Scaling with Incentives and Compensation: Talking with Sebastian Ross at Alto's Zebra 3, 2, 1

Pablo Baldomá JonesPablo Baldomá Jones

Pablo Baldomá Jones

Scaling with Incentives and Compensation: Talking with Sebastian Ross at Alto's Zebra 3, 2, 1

In this new episode of Alto's Zebra 3, 2, 1 podcast, we interview Sebastian Ross, a thought leader and consultant in the space of People, Culture, and Conscious Business. In recent years, Sebastian has held leadership positions (CEO and other C-Level positions) in several international startups. He is currently the Director of the Founders' School at the IESE Business School in Barcelona, the number one executive education school in Europe.

Sebastian is also the co-author - along with Verne Harnish - of the book Scaling Up Compensation - Five Design Principles to Turn Your Biggest Expense into a Strategic Advantage (2021).

In this episode, Pablo Baldomá Jones, co-founder of Alto, talked with Sebastian about the potential of using compensation as a strategic tool to scale startups. In this sense, Sebastian believes that these systems promote and incentivize behaviors in customers, stakeholders, and employees, generating strategic value for the company.

As summary, Sebastian considered 3 good ideas in this episode for using compensation and incentives to scale companies:

  • Be different, be strategic: Compensation has a very relevant effect on talent attraction and retention. In the growth of a startup or scale-up, compensation must be structured to make it strategic and differential. In this sense, Sebastián recommended being careful not to exaggerate and make the system too rigid. Therefore, "compensation systems must be broad enough to provide differential value to the performance of each individual."
  • Performance-based compensation: According to Sebastian, not all individuals perform at the same level, and therefore compensation should not be equal. To this end, companies and startups should establish a system that enables exceptional talent to be compensated accordingly.
  • Sharing is caring: Compensation for employees typically includes a salary, but it's beneficial to share the value created by a company or startup. Giving team members a share of the company's stock or profits aligns their interests and promotes loyalty. Sebastian argues that this practice "creates equity and avoids the inequality in a global compensation system that is often unfair." It also attracts, retains, and motivates talented employees, and is a matter of fairness. "If we want capitalism to continue working, we need to distribute the value of work in a different way," he added.

Among the two (2) strategic actions that did not work (or have a negative impact) to scale companies are:

  • Misuse of incentives: For Sebastian, the misuse of incentives may have to do with maintaining an incentive system that does not correspond to time, or role or is not relevant to people. In this sense, he indicated that "the incentive system must be continuously reviewed as things can change every week." A flexible compensation system may not meet people's needs. "When used correctly, the incentive system has the effect of attracting, but when used incorrectly, it has the opposite effect; that is, it can repel or demotivate talent."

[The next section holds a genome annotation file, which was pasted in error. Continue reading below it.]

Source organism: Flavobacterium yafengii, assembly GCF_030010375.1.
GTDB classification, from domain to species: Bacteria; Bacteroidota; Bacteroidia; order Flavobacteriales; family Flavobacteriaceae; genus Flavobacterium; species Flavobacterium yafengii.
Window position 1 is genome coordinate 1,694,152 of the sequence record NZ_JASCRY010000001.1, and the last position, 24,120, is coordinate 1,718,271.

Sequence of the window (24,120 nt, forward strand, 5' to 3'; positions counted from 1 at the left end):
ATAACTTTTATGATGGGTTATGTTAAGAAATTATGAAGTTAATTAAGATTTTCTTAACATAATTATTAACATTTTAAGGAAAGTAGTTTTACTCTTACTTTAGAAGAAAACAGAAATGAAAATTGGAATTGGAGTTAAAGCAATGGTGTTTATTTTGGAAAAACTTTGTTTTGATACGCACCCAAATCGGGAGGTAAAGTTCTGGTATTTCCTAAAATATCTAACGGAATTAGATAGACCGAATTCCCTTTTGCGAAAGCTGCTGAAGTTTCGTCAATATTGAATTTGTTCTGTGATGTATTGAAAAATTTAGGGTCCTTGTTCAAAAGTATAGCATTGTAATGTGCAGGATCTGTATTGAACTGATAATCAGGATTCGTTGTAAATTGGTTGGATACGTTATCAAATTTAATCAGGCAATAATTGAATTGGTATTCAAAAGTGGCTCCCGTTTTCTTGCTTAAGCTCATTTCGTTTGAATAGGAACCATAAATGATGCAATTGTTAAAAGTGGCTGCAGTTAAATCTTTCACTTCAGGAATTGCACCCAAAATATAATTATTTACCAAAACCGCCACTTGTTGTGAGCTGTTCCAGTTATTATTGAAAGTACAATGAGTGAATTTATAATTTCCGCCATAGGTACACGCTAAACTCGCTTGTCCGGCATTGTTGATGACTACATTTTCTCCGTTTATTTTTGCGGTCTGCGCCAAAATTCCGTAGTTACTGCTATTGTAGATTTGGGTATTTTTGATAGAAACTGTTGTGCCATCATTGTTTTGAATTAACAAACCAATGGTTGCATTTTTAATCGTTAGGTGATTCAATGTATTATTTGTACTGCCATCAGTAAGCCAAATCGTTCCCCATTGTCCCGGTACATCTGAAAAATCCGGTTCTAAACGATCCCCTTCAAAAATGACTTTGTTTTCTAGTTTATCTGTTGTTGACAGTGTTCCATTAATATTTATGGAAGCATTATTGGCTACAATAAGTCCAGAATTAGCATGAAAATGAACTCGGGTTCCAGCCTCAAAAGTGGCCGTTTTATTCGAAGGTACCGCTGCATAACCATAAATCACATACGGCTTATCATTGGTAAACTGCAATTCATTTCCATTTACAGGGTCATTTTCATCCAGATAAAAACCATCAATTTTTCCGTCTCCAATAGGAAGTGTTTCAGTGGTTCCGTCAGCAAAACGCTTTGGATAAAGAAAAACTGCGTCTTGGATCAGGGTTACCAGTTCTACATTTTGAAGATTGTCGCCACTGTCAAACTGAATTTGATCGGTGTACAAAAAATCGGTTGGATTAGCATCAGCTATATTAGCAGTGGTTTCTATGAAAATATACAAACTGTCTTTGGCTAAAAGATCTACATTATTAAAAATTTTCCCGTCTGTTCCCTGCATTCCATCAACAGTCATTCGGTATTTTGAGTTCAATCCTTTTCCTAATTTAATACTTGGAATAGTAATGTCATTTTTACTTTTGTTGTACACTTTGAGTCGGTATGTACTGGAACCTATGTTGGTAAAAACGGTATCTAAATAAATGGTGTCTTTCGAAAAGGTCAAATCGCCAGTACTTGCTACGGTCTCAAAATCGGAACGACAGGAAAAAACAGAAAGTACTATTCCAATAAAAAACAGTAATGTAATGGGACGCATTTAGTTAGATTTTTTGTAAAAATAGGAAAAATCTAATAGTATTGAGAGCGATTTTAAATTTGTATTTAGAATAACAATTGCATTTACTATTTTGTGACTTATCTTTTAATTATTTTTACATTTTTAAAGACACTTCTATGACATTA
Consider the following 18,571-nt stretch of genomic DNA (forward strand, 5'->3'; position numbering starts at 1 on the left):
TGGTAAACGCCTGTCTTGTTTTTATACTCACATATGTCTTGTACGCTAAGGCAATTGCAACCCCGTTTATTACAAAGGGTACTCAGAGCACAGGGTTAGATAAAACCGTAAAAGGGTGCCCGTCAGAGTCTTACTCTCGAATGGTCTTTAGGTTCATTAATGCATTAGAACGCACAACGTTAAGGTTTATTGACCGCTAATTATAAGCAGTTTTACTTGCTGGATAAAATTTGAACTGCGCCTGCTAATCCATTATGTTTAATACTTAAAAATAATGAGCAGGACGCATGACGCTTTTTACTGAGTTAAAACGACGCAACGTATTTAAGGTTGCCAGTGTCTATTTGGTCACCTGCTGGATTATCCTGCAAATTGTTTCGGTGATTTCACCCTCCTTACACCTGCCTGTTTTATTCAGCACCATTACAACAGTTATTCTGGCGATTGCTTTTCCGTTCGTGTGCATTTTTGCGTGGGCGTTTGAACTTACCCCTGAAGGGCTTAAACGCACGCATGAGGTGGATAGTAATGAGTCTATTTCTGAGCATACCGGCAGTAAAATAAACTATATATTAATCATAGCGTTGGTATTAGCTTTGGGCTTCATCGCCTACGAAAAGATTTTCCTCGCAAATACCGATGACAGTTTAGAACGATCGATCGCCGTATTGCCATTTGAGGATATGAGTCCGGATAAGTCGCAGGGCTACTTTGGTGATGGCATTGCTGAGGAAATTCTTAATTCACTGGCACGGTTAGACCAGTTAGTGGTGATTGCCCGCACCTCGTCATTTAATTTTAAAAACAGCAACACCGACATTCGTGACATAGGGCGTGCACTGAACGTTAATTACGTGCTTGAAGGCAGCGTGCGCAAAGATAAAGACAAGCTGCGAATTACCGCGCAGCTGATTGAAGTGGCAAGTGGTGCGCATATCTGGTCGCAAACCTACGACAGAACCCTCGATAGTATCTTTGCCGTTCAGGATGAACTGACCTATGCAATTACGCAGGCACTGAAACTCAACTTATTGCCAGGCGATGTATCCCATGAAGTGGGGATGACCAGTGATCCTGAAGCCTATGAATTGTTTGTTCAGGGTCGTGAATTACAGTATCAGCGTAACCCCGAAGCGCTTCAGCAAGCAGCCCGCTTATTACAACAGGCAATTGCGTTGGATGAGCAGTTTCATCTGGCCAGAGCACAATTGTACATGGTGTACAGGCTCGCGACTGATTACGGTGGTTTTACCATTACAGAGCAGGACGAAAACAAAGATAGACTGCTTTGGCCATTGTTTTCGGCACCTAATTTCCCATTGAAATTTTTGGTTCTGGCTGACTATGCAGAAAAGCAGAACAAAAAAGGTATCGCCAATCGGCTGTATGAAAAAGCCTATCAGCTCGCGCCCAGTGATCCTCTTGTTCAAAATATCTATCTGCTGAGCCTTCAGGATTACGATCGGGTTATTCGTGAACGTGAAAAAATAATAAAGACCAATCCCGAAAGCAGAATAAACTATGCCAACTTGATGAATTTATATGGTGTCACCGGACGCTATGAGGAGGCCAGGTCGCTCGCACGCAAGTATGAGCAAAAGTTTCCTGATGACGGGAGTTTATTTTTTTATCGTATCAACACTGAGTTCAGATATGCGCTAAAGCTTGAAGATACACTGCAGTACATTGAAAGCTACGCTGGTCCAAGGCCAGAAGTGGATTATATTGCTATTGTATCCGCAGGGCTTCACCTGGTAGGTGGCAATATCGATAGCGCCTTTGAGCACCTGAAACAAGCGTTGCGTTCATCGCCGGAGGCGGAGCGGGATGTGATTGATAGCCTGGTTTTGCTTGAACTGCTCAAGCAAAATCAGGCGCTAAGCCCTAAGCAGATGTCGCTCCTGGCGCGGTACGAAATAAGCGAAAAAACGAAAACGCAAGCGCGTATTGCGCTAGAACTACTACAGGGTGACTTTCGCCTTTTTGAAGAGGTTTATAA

• Delaying the compensation system: Sebastian stated that "this mistake makes it very difficult for any company to scale." Initially, startups and scale-ups need to develop a compensation system that can attract people. However, when the company has 20, 30, or 40 employees, people start comparing their roles and salaries. "Perhaps you cannot pay what the market establishes. Then, after hiring people, it is very difficult to explain the characteristics of compensation." Therefore, Sebastian believes that this system must be established from the beginning. "It may not be intuitive, but it is better to pay attention before it is too late. If you have more than 20 employees, it is time to structure your compensation systems.”

Finally, as a (1) pending strategic action to implement, Sebastian Ross considers:

  • Transparent salaries: A system that compensates people fairly that does not generate shame when sharing salaries. In this sense, Ross considered that companies must be able to publish what each role earns, as it allows people to feel secure in their company and position. "In addition, in those cases where a person asks why someone earns more and another less, being able to have a reasonable and logical explanation for these differences. This does not mean that the other person agrees, but having valid and solid arguments for compensation to be a certain way. There are ways to generate this system; one of them is to involve more people in these processes (committees that work exclusively on compensation, that compare, that objectively review this aspect, allow greater transparency)." He added that, "unfortunately," this exercise is not functional for all companies since it requires a lot of strategy and care, making it an ambition for the future.

The Zebra 3, 2, 1 podcast offers the opportunity to learn from experienced business leaders like Sebastian Ross and obtain valuable information about creating business values. Listeners will receive practical advice and effective strategies to foster a solid corporate culture and a unified vision.

At Alto, we are passionate about helping companies scale with technology and analyzing how other factors can help them meet their operational objectives. Stay tuned for upcoming episodes.

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